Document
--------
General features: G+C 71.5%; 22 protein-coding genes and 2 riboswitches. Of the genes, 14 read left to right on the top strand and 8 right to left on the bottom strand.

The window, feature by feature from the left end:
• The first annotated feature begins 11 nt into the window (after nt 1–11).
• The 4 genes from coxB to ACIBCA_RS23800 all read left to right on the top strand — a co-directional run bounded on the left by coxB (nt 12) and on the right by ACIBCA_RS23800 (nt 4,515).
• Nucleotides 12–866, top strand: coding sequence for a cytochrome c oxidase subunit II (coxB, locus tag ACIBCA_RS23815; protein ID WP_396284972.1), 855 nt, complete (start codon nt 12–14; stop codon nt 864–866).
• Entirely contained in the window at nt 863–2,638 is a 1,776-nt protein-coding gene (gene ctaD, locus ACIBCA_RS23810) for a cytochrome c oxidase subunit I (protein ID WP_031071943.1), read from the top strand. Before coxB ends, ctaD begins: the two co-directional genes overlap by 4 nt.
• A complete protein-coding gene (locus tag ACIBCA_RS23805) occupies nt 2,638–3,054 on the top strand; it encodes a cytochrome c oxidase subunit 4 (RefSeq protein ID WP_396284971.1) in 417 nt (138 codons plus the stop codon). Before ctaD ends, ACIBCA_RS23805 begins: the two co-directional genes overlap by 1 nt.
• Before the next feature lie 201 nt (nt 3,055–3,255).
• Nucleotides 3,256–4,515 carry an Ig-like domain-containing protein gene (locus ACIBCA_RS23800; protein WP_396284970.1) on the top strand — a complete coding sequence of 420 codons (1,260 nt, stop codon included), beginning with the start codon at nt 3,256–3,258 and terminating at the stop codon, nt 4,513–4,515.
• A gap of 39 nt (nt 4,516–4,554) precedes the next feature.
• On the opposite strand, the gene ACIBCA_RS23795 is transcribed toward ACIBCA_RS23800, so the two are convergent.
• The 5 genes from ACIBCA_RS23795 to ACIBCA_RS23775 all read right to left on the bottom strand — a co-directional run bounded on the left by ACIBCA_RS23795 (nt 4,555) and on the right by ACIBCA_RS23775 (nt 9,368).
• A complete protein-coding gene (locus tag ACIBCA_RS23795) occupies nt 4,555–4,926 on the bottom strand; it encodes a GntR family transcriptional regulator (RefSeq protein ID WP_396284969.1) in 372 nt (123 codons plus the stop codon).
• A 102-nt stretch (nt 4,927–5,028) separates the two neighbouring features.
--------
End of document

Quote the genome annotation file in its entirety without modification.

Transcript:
General features: G+C 71.5%; 22 protein-coding genes and 2 riboswitches. Of the genes, 14 read left to right on the top strand and 8 right to left on the bottom strand.

The window, feature by feature from the left end:
• The first annotated feature begins 11 nt into the window (after nt 1–11).
• The 4 genes from coxB to ACIBCA_RS23800 all read left to right on the top strand — a co-directional run bounded on the left by coxB (nt 12) and on the right by ACIBCA_RS23800 (nt 4,515).
• Nucleotides 12–866, top strand: coding sequence for a cytochrome c oxidase subunit II (coxB, locus tag ACIBCA_RS23815; protein ID WP_396284972.1), 855 nt, complete (start codon nt 12–14; stop codon nt 864–866).
• Entirely contained in the window at nt 863–2,638 is a 1,776-nt protein-coding gene (gene ctaD, locus ACIBCA_RS23810) for a cytochrome c oxidase subunit I (protein ID WP_031071943.1), read from the top strand. Before coxB ends, ctaD begins: the two co-directional genes overlap by 4 nt.
• A complete protein-coding gene (locus tag ACIBCA_RS23805) occupies nt 2,638–3,054 on the top strand; it encodes a cytochrome c oxidase subunit 4 (RefSeq protein ID WP_396284971.1) in 417 nt (138 codons plus the stop codon). Before ctaD ends, ACIBCA_RS23805 begins: the two co-directional genes overlap by 1 nt.
• Before the next feature lie 201 nt (nt 3,055–3,255).
• Nucleotides 3,256–4,515 carry an Ig-like domain-containing protein gene (locus ACIBCA_RS23800; protein WP_396284970.1) on the top strand — a complete coding sequence of 420 codons (1,260 nt, stop codon included), beginning with the start codon at nt 3,256–3,258 and terminating at the stop codon, nt 4,513–4,515.
• A gap of 39 nt (nt 4,516–4,554) precedes the next feature.
• On the opposite strand, the gene ACIBCA_RS23795 is transcribed toward ACIBCA_RS23800, so the two are convergent.
• The 5 genes from ACIBCA_RS23795 to ACIBCA_RS23775 all read right to left on the bottom strand — a co-directional run bounded on the left by ACIBCA_RS23795 (nt 4,555) and on the right by ACIBCA_RS23775 (nt 9,368).
• A complete protein-coding gene (locus tag ACIBCA_RS23795) occupies nt 4,555–4,926 on the bottom strand; it encodes a GntR family transcriptional regulator (RefSeq protein ID WP_396284969.1) in 372 nt (123 codons plus the stop codon).
• A 102-nt stretch (nt 4,927–5,028) separates the two neighbouring features.